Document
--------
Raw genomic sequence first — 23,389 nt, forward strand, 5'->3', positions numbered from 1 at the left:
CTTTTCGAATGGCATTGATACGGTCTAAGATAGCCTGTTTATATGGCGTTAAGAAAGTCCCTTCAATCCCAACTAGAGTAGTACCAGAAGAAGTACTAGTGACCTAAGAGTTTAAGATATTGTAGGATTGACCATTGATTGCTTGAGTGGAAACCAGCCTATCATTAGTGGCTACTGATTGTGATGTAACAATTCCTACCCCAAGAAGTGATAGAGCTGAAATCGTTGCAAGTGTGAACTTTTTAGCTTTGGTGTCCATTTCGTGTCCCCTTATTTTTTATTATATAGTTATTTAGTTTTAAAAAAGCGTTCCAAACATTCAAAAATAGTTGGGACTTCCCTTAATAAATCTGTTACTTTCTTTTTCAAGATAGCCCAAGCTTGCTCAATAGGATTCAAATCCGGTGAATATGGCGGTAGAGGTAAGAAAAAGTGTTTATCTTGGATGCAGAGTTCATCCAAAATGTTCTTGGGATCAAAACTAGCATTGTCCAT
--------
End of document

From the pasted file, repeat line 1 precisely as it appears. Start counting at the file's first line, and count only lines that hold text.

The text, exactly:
Raw genomic sequence first — 23,389 nt, forward strand, 5'->3', positions numbered from 1 at the left: